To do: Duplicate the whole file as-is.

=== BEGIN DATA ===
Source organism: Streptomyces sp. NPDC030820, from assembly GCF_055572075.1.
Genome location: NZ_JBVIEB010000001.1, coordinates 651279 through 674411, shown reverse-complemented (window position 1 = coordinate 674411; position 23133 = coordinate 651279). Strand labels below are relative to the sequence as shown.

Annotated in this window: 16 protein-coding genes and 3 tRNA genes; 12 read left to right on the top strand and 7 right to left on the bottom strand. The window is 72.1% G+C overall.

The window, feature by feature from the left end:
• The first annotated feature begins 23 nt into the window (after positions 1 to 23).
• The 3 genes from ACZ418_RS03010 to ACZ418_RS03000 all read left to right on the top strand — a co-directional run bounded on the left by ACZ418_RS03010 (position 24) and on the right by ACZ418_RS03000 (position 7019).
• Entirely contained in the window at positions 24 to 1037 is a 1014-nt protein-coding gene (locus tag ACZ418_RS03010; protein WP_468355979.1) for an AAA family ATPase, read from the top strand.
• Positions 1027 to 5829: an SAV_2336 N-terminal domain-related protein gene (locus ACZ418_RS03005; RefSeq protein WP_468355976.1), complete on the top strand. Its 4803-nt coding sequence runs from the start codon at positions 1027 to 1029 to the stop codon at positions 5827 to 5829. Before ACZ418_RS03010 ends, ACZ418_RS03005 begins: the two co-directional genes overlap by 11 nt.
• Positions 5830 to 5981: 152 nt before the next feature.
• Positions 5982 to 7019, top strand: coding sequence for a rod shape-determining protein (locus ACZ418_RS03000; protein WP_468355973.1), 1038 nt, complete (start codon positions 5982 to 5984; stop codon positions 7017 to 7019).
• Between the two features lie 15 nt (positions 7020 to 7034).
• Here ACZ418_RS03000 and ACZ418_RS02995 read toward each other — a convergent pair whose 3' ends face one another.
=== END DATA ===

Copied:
Source organism: Streptomyces sp. NPDC030820, from assembly GCF_055572075.1.
Genome location: NZ_JBVIEB010000001.1, coordinates 651279 through 674411, shown reverse-complemented (window position 1 = coordinate 674411; position 23133 = coordinate 651279). Strand labels below are relative to the sequence as shown.

Annotated in this window: 16 protein-coding genes and 3 tRNA genes; 12 read left to right on the top strand and 7 right to left on the bottom strand. The window is 72.1% G+C overall.

The window, feature by feature from the left end:
• The first annotated feature begins 23 nt into the window (after positions 1 to 23).
• The 3 genes from ACZ418_RS03010 to ACZ418_RS03000 all read left to right on the top strand — a co-directional run bounded on the left by ACZ418_RS03010 (position 24) and on the right by ACZ418_RS03000 (position 7019).
• Entirely contained in the window at positions 24 to 1037 is a 1014-nt protein-coding gene (locus tag ACZ418_RS03010; protein WP_468355979.1) for an AAA family ATPase, read from the top strand.
• Positions 1027 to 5829: an SAV_2336 N-terminal domain-related protein gene (locus ACZ418_RS03005; RefSeq protein WP_468355976.1), complete on the top strand. Its 4803-nt coding sequence runs from the start codon at positions 1027 to 1029 to the stop codon at positions 5827 to 5829. Before ACZ418_RS03010 ends, ACZ418_RS03005 begins: the two co-directional genes overlap by 11 nt.
• Positions 5830 to 5981: 152 nt before the next feature.
• Positions 5982 to 7019, top strand: coding sequence for a rod shape-determining protein (locus ACZ418_RS03000; protein WP_468355973.1), 1038 nt, complete (start codon positions 5982 to 5984; stop codon positions 7017 to 7019).
• Between the two features lie 15 nt (positions 7020 to 7034).
• Here ACZ418_RS03000 and ACZ418_RS02995 read toward each other — a convergent pair whose 3' ends face one another.